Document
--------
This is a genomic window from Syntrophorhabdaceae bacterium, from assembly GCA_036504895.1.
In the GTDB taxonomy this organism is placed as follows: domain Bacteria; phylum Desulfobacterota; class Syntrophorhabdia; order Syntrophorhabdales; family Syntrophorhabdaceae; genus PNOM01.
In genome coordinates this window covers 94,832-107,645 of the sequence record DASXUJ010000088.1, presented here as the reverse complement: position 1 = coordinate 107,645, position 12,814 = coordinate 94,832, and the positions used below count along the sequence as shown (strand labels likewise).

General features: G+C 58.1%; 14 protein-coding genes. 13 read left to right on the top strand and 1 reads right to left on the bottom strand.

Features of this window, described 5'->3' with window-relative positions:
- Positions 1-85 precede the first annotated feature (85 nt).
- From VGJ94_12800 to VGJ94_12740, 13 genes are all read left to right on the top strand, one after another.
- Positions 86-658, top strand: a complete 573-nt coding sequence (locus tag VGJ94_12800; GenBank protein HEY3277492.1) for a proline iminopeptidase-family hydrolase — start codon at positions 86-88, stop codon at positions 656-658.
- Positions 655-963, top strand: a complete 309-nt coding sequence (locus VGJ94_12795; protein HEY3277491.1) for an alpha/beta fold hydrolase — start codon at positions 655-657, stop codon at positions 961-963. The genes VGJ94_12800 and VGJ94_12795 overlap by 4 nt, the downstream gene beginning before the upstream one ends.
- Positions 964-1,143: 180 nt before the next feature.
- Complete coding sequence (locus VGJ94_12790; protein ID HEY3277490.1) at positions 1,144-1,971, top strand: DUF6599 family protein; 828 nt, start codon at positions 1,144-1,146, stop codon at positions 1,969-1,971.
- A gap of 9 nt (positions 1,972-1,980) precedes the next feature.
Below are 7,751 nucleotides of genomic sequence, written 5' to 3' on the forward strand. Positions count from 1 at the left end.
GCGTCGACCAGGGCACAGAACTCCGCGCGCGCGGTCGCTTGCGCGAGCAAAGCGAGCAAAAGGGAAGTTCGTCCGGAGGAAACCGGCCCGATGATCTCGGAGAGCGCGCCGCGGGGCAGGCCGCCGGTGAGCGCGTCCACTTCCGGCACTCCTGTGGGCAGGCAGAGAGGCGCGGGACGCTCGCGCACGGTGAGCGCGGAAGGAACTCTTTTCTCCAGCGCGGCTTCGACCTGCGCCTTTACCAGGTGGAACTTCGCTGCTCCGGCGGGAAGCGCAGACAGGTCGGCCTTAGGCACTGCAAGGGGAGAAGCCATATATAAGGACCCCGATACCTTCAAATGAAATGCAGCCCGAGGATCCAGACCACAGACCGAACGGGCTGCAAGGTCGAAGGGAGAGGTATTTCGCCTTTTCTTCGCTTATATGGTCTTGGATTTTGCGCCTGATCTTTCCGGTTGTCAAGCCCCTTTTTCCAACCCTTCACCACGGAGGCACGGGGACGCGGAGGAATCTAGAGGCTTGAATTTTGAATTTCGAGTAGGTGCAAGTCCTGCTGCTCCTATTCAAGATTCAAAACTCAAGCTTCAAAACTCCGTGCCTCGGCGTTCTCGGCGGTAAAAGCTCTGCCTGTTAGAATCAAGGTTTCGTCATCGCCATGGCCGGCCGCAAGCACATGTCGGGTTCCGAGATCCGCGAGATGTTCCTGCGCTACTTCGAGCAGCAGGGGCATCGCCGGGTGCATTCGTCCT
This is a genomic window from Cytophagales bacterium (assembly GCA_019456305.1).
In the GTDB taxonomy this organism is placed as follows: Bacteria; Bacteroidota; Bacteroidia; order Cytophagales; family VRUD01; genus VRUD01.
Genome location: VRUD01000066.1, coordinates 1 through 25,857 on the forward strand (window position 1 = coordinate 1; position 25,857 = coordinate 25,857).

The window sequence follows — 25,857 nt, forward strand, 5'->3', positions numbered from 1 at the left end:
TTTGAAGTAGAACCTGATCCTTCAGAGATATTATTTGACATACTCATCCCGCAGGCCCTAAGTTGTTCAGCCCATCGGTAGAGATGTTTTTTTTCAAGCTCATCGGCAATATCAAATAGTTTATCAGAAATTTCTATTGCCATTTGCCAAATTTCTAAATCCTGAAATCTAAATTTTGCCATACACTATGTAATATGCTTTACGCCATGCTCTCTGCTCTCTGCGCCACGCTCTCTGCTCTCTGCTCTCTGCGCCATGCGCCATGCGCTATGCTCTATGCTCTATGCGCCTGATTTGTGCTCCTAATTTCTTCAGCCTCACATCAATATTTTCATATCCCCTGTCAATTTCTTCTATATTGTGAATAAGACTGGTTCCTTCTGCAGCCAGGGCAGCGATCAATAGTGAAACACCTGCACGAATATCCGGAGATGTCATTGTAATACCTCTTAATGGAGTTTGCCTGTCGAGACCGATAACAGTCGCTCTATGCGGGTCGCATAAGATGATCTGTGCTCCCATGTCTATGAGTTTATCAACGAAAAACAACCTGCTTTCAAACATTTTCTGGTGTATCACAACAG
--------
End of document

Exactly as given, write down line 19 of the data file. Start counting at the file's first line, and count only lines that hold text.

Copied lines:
TTTGAAGTAGAACCTGATCCTTCAGAGATATTATTTGACATACTCATCCCGCAGGCCCTAAGTTGTTCAGCCCATCGGTAGAGATGTTTTTTTTCAAGCTCATCGGCAATATCAAATAGTTTATCAGAAATTTCTATTGCCATTTGCCAAATTTCTAAATCCTGAAATCTAAATTTTGCCATACACTATGTAATATGCTTTACGCCATGCTCTCTGCTCTCTGCGCCACGCTCTCTGCTCTCTGCTCTCTGCGCCATGCGCCATGCGCTATGCTCTATGCTCTATGCGCCTGATTTGTGCTCCTAATTTCTTCAGCCTCACATCAATATTTTCATATCCCCTGTCAATTTCTTCTATATTGTGAATAAGACTGGTTCCTTCTGCAGCCAGGGCAGCGATCAATAGTGAAACACCTGCACGAATATCCGGAGATGTCATTGTAATACCTCTTAATGGAGTTTGCCTGTCGAGACCGATAACAGTCGCTCTATGCGGGTCGCATAAGATGATCTGTGCTCCCATGTCTATGAGTTTATCAACGAAAAACAACCTGCTTTCAAACATTTTCTGGTGTATCACAACAG